The world’s oldest recognized orangutan, a 61-year-old Sumatran female called Inji, has passed away at her residence at the Oregon Zoo. However, her correct birth date is anonymous, Inji had been at the zoo since 1961 and was assumed to be a 1-year-old at the time. She was taken to the U.S. by wild animal commerce that was allowed at the time.
“We knew she couldn’t live forever, but this really hurts, and I know many visitors are grieving along with us,” Bob Lee, who manages animal welfare at the zoo, said. “Inji’s ability to attach with people was unbelievable.”During her long life, Inji persisted life and spent most of her days socializing with visitors through the windows of her habitat. Staff and visitors would regularly carry colorful things to help maintain her entertained.”She seemed to study humans and enjoy watching them, particularly children,” Lee said in the statement.
The huge level of communication with visitors and the great attention she experienced at the zoo let her live long past the normal age of her species. In the wild, the normal life span for orangutans is only 30 to 40 years, as per the National Geographic. Inji was also a mother to 33-year-old daughter Markisa, a resident at Como Park Zoo & Conservatory in Minnesota, who she conceived with partner Harry at Oregon Zoo. She even became a grandmother to Markisa’s own children, something very rare orangutans will ever exist long enough to accomplish.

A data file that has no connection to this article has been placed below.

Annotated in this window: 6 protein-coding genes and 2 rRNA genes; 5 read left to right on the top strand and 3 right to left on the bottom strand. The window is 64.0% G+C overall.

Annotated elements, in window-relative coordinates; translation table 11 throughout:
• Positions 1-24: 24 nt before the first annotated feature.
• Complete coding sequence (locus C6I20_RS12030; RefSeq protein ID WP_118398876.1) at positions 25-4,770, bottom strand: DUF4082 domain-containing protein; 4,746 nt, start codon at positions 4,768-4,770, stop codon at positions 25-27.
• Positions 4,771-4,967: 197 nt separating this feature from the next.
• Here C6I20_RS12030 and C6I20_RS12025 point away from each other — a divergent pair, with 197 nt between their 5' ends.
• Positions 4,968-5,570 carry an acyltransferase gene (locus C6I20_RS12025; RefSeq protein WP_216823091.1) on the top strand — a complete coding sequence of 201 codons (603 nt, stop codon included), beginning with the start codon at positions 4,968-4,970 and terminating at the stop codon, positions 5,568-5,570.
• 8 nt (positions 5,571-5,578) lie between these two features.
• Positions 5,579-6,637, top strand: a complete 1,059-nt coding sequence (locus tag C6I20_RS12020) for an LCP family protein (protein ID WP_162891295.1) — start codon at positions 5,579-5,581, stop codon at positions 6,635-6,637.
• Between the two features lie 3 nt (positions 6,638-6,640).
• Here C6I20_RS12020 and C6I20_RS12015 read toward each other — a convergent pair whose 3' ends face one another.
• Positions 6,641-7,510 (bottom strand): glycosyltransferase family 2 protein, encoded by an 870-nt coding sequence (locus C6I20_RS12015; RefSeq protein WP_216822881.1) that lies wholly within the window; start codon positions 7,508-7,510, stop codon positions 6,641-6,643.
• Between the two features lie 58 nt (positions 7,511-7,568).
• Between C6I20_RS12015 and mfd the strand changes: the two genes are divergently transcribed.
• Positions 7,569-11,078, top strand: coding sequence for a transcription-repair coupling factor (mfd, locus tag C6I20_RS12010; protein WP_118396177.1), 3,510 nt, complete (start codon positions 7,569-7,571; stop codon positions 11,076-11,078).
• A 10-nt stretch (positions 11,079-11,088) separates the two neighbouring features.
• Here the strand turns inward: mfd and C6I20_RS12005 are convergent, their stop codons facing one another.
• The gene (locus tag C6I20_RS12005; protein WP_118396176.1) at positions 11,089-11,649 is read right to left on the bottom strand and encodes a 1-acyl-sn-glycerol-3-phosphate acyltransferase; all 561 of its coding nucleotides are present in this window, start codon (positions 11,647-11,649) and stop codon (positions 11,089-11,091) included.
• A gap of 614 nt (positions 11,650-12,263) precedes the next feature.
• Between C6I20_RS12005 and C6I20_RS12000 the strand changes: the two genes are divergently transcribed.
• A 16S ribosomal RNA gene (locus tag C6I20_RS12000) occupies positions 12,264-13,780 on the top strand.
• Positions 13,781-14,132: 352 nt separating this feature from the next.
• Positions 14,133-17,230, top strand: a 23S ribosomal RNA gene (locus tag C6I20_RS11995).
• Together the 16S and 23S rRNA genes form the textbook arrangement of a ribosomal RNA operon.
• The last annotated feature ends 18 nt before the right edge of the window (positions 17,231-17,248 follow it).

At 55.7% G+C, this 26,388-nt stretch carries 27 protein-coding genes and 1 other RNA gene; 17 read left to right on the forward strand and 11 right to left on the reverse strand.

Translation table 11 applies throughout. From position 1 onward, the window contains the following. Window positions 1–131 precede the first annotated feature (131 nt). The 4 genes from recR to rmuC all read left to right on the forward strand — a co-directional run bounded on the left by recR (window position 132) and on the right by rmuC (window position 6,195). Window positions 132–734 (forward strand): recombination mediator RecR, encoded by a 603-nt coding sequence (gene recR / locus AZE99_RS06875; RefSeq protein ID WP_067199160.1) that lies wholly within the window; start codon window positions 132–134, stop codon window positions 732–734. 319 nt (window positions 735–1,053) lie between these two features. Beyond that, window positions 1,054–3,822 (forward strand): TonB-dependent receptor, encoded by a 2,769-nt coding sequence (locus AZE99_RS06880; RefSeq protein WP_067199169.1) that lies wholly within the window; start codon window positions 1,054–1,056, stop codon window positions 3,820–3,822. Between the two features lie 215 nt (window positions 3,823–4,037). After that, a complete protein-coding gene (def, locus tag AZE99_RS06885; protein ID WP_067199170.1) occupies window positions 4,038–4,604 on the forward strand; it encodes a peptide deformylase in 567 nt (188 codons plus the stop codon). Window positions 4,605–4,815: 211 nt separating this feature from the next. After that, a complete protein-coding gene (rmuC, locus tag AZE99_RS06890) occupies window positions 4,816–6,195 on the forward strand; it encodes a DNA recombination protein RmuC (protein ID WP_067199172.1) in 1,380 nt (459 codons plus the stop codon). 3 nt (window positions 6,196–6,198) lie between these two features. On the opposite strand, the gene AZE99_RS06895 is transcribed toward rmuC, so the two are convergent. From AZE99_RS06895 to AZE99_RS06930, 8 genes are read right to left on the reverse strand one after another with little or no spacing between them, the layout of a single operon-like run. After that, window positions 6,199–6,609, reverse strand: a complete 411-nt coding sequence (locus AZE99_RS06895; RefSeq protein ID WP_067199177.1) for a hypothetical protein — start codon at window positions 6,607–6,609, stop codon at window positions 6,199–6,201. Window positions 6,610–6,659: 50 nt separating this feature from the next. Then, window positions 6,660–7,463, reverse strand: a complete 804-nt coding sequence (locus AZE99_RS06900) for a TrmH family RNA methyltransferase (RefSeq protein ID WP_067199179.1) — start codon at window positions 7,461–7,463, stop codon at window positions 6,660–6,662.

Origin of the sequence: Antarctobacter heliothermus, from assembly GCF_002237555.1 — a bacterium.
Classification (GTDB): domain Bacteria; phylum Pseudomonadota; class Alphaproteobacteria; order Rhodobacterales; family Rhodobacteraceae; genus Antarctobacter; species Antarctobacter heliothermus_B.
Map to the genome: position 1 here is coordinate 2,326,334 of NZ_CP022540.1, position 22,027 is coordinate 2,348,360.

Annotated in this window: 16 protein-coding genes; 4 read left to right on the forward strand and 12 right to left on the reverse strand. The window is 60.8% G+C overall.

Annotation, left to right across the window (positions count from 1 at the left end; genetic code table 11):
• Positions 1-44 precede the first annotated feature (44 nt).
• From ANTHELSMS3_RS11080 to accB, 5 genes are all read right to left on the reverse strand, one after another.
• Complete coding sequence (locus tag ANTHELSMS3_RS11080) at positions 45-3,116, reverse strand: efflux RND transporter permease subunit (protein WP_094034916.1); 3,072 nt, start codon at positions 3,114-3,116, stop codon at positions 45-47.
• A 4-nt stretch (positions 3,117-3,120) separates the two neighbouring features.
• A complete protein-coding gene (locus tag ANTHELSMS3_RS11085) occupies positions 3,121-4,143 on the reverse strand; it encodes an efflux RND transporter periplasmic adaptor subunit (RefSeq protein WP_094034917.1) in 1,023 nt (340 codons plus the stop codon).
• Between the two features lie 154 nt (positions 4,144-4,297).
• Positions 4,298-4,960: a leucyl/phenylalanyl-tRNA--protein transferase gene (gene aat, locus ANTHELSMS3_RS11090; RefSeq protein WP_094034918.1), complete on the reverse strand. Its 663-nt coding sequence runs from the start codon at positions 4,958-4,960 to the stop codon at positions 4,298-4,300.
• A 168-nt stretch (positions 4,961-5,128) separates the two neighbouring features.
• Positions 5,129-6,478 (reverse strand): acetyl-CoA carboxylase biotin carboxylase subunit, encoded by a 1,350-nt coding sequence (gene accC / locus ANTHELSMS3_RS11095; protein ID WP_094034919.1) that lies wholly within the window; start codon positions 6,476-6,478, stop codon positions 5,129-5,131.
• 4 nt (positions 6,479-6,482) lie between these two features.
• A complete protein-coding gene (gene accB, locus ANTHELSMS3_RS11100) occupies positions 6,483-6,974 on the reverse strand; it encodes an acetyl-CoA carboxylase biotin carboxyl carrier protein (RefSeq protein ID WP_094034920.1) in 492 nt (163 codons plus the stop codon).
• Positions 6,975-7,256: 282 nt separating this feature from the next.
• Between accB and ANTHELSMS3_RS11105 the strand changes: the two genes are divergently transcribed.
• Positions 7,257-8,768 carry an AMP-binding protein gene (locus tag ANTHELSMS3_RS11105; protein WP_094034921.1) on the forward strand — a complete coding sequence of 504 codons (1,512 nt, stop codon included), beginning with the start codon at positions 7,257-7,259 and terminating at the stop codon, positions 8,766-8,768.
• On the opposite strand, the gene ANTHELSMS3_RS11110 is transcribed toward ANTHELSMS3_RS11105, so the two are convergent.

However, age did finally reach up to Inji and her health had declined drastically over the last few weeks. She was walking stiffly, seldom left her nest box, and she was no longer taken in even her favorite foods. Finally, she stopped reacting to pain medication, and the zoo medical staff determined to humanely euthanize her on Saturday. There are currently only 15,000 Sumatran orangutans, similar to Inji, left in the wild; the most threatened of all large monkeys, the Tapanuli orangutans are inherent to Sumatra as well, with just 800 individuals left in the wild.